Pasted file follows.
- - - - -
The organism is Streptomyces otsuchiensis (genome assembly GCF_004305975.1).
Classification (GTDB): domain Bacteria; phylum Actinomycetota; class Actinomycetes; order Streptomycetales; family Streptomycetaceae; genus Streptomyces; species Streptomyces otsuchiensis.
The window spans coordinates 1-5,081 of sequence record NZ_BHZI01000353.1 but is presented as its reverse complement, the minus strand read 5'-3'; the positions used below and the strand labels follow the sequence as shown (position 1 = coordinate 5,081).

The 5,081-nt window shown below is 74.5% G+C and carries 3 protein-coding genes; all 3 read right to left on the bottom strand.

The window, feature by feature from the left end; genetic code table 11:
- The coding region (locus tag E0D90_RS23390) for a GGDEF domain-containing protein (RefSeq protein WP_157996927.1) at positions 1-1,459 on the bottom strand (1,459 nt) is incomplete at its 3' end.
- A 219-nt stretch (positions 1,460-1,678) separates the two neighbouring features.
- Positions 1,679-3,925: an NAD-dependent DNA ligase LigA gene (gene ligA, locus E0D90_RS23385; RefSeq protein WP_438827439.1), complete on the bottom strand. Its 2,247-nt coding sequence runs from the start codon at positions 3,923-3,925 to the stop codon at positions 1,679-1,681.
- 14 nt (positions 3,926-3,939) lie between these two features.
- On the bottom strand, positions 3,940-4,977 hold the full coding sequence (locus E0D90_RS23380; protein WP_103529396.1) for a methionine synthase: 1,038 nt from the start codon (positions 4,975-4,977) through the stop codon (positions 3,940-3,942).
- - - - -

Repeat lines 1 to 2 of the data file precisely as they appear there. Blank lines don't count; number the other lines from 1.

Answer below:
The organism is Streptomyces otsuchiensis (genome assembly GCF_004305975.1).
Classification (GTDB): domain Bacteria; phylum Actinomycetota; class Actinomycetes; order Streptomycetales; family Streptomycetaceae; genus Streptomyces; species Streptomyces otsuchiensis.